Despite the fear of health loss, because you have some rechargeable shield hitpoints to wear through before your health takes a hit, you can employ the same run out, unload a few rounds, duck back into cover technique that worked with Master Chief – just don’t try to run up to a Chieftain with a Gravity Hammer and engage in some hand to hand action. This is something of a shame, really, because it means that if you’re careful (and not playing on Legendary difficulty) health packs are rarely, if ever, needed, negating one of the biggest changes in this Halo over the previous titles.
Instead ammunition becomes the most valuable commodity. There are, of course, always plenty of enemy weapons to pick up from vanquished foes, but don’t get attached to any particular weapon because chances are you’ll be throwing it away in a few minutes. This is a minor complaint though because ultimately combat in Halo 3: ODST is every bit as brilliant as it was in the preceding three Halos (We all know Halo Wars doesn’t really count).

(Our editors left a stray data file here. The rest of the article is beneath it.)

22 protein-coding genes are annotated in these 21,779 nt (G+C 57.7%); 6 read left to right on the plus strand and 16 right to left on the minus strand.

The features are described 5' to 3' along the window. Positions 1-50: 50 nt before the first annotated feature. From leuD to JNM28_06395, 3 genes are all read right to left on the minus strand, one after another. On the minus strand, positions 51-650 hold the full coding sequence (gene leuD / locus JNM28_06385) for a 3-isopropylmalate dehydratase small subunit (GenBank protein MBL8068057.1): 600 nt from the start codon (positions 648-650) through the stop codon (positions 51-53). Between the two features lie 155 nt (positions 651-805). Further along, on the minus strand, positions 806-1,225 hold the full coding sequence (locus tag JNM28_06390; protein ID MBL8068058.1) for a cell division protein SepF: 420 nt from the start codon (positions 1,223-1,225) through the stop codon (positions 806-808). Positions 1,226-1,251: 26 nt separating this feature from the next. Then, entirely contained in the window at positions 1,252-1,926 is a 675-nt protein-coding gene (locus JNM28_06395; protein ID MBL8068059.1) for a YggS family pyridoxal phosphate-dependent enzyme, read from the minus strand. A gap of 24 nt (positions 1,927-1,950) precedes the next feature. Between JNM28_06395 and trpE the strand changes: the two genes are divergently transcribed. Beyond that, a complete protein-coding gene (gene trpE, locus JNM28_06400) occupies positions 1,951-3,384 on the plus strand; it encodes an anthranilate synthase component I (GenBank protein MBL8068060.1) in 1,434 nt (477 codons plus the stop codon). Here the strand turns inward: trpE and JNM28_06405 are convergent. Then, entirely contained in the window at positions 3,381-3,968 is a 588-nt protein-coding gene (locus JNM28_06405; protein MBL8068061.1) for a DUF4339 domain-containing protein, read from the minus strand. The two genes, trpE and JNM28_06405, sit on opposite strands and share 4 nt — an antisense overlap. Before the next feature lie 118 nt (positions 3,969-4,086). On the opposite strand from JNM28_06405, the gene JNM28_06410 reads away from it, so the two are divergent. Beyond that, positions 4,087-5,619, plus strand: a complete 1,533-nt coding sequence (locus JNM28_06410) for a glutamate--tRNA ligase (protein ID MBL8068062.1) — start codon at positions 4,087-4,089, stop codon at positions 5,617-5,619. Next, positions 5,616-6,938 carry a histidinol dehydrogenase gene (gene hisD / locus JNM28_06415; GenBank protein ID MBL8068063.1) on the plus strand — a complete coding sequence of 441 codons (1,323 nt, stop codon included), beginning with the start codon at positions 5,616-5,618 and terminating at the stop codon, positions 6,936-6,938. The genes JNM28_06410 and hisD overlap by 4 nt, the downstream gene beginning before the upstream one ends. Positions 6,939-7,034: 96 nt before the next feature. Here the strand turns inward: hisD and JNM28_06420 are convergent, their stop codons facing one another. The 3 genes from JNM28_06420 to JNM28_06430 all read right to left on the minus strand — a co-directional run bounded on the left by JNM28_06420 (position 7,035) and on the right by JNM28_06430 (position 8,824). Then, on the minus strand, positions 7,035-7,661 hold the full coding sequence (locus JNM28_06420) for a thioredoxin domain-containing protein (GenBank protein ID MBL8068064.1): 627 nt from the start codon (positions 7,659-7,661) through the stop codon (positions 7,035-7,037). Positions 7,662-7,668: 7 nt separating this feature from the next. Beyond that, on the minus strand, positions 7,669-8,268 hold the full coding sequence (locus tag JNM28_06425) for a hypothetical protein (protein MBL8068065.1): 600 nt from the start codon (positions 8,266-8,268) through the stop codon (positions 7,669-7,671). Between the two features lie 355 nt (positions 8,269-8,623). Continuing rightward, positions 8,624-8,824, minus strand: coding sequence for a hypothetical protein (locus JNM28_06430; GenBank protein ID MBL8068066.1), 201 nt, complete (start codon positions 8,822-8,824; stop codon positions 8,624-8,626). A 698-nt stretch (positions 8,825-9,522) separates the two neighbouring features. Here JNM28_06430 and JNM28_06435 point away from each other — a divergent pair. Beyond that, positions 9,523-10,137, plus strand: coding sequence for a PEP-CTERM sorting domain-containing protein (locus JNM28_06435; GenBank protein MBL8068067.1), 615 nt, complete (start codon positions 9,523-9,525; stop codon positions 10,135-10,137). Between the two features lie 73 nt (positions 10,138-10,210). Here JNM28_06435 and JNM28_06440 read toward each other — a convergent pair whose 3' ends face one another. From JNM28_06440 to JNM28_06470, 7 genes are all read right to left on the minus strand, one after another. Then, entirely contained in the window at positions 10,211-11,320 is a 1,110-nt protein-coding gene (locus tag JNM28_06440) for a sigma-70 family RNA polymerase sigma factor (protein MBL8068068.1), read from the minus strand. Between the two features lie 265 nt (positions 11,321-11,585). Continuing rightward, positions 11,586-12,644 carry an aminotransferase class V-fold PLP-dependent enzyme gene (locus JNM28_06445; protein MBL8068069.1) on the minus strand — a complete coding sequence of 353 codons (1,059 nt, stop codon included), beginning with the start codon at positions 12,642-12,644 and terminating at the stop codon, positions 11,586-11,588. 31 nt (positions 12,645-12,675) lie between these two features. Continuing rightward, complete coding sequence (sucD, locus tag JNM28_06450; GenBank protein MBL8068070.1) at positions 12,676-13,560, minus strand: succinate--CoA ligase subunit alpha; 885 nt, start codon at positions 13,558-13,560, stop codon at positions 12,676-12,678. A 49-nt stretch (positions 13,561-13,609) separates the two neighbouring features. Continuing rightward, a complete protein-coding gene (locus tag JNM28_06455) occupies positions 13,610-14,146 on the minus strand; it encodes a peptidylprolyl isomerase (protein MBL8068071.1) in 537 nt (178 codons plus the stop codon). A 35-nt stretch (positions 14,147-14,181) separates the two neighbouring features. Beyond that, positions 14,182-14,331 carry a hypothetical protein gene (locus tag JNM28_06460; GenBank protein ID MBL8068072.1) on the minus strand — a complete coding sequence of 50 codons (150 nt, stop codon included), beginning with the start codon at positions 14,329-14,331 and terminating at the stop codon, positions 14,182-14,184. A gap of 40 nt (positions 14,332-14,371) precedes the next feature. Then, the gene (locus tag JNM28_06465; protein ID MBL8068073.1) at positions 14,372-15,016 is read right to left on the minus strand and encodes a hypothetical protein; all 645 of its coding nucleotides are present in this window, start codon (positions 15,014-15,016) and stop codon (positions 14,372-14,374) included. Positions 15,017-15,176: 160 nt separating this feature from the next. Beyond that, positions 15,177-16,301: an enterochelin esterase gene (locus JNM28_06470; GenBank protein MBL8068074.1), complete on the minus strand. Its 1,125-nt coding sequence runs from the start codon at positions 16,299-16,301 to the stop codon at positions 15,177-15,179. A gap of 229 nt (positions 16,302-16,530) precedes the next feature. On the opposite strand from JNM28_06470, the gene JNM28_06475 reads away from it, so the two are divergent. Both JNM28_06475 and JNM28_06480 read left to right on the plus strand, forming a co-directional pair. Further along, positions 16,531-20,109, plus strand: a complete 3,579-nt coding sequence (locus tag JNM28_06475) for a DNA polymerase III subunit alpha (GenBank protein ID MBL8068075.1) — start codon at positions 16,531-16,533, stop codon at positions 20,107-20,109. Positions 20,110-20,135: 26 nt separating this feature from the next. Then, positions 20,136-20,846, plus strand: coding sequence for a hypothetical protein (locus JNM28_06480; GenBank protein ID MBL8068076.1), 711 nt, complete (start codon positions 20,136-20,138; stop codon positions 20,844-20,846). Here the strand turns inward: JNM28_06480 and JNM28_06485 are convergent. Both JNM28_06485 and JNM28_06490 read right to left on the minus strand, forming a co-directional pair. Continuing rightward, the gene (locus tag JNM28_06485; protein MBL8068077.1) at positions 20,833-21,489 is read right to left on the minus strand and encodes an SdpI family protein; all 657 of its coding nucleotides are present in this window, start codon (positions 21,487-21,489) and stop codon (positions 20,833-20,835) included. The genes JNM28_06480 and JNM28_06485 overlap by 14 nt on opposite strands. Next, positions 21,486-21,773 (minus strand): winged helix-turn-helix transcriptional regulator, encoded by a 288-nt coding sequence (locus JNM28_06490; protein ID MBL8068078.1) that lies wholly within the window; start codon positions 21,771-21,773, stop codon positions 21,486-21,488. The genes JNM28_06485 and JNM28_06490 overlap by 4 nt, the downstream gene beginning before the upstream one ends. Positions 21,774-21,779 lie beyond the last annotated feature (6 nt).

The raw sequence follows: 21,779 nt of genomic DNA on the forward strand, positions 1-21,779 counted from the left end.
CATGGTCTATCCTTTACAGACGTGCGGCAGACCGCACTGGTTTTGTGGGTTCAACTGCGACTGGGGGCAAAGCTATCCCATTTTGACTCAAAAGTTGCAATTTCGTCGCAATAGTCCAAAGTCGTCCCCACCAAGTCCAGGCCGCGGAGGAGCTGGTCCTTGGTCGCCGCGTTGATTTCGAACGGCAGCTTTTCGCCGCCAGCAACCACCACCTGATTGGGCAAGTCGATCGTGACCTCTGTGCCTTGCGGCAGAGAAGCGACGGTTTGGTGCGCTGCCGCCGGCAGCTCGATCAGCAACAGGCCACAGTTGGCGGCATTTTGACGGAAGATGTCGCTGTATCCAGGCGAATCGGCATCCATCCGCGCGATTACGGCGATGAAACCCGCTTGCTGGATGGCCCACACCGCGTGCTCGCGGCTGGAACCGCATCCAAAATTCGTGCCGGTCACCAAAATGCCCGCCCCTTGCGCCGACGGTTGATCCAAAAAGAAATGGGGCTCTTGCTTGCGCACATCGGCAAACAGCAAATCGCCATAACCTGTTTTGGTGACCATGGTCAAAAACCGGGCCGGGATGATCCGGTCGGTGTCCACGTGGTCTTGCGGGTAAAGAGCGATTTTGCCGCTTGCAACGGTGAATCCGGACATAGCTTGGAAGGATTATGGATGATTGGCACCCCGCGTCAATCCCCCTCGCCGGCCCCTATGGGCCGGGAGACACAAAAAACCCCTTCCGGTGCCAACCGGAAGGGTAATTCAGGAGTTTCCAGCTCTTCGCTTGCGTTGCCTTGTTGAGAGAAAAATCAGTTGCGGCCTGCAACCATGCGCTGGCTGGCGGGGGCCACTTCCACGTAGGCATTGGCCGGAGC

That shooting Covenant foes with machine guns, laser rifles and rocket launchers is fun should be no surprise. But what’s really important about ODST is what has changed. The majority of the game takes place through the visor of the Rookie, wandering the dark, moody streets of New Mombasa, your task to investigate the last known locations of your squad members. Interestingly, although the first two waypoints to which you must navigate are fixed, the four others can be tackled in any order of your choosing.
It’s a similar concept to Wolfenstein – minus the Nazis – and it’s all well and good, but once again it’s openness for the sake of it. Bungie even admits there’s an order that ‘makes sense’ in terms of the story, which is presumably what I got by sticking with the defaults because the plot seemed to make sense to me. I’m not criticising the concept of using New Mombasa as a hub world by any means, it’s just a shame that Bungie hasn’t made the order in which you tackle the various waypoints count for something – as it is it feels like a half finished idea.